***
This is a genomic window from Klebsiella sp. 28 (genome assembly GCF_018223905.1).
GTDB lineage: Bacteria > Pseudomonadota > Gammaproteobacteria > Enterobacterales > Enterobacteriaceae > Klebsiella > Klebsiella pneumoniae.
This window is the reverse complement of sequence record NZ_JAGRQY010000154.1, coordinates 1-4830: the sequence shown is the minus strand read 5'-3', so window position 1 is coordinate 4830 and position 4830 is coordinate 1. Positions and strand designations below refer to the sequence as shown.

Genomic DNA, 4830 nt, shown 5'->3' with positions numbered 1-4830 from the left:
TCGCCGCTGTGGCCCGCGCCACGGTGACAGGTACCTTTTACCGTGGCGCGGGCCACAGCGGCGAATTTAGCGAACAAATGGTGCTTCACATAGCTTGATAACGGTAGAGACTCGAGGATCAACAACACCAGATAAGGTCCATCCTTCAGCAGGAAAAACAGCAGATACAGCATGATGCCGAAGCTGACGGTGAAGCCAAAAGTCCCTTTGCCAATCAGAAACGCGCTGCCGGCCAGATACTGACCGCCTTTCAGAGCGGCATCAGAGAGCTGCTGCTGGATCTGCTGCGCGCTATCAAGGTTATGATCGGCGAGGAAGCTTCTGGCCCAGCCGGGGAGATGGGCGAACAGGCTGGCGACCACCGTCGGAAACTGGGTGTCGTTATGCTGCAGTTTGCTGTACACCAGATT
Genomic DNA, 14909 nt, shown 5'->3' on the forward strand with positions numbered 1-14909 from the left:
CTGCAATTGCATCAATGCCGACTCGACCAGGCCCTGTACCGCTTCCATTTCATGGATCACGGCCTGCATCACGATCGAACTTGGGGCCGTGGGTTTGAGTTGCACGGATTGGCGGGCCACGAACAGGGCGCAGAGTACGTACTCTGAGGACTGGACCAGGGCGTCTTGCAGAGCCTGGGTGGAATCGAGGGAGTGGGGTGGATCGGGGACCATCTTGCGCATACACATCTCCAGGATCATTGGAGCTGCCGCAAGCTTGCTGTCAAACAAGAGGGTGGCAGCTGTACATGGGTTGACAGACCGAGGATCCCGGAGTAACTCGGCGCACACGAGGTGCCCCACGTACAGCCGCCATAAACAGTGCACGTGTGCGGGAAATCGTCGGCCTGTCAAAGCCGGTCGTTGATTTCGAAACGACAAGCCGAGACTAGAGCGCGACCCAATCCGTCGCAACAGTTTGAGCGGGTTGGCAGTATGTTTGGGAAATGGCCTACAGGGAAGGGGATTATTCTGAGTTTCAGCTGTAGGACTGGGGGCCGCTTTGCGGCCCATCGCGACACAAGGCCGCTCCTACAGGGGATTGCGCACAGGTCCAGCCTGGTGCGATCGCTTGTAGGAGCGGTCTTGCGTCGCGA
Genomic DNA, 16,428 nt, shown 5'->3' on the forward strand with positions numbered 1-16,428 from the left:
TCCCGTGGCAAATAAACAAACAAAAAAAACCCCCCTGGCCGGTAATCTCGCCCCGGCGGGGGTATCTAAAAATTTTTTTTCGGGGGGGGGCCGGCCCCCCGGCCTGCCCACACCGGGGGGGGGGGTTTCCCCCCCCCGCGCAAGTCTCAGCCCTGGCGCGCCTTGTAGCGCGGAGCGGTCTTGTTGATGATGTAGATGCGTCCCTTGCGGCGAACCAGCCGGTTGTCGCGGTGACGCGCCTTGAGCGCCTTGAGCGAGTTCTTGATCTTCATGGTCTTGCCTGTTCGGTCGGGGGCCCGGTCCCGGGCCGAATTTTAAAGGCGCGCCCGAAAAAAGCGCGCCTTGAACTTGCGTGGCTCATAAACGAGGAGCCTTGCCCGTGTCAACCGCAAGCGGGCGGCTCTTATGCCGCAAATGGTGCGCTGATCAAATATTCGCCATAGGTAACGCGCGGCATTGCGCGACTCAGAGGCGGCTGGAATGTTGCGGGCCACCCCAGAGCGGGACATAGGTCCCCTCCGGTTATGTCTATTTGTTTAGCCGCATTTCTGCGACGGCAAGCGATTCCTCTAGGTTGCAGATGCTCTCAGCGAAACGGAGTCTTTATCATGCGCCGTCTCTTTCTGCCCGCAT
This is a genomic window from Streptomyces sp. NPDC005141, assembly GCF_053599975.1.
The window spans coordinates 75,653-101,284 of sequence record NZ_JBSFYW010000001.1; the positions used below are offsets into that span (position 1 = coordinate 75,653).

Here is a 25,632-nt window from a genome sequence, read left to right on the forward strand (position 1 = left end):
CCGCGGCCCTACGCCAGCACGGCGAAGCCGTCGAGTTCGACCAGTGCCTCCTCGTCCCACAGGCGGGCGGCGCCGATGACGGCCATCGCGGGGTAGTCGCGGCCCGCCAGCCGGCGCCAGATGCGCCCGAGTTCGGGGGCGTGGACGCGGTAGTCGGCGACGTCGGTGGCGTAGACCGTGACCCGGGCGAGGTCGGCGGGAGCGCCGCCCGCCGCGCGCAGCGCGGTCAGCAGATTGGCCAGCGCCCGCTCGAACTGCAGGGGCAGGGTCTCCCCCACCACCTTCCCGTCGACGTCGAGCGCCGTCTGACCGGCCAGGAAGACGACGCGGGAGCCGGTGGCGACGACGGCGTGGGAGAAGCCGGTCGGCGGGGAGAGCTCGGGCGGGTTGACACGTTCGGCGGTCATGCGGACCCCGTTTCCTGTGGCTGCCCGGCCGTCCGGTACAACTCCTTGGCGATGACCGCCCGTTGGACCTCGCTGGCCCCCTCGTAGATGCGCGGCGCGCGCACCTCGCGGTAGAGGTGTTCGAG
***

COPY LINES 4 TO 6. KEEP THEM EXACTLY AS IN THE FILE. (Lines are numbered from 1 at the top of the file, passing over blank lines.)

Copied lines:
Genomic DNA, 4830 nt, shown 5'->3' with positions numbered 1-4830 from the left:
TCGCCGCTGTGGCCCGCGCCACGGTGACAGGTACCTTTTACCGTGGCGCGGGCCACAGCGGCGAATTTAGCGAACAAATGGTGCTTCACATAGCTTGATAACGGTAGAGACTCGAGGATCAACAACACCAGATAAGGTCCATCCTTCAGCAGGAAAAACAGCAGATACAGCATGATGCCGAAGCTGACGGTGAAGCCAAAAGTCCCTTTGCCAATCAGAAACGCGCTGCCGGCCAGATACTGACCGCCTTTCAGAGCGGCATCAGAGAGCTGCTGCTGGATCTGCTGCGCGCTATCAAGGTTATGATCGGCGAGGAAGCTTCTGGCCCAGCCGGGGAGATGGGCGAACAGGCTGGCGACCACCGTCGGAAACTGGGTGTCGTTATGCTGCAGTTTGCTGTACACCAGATT
Genomic DNA, 14909 nt, shown 5'->3' on the forward strand with positions numbered 1-14909 from the left: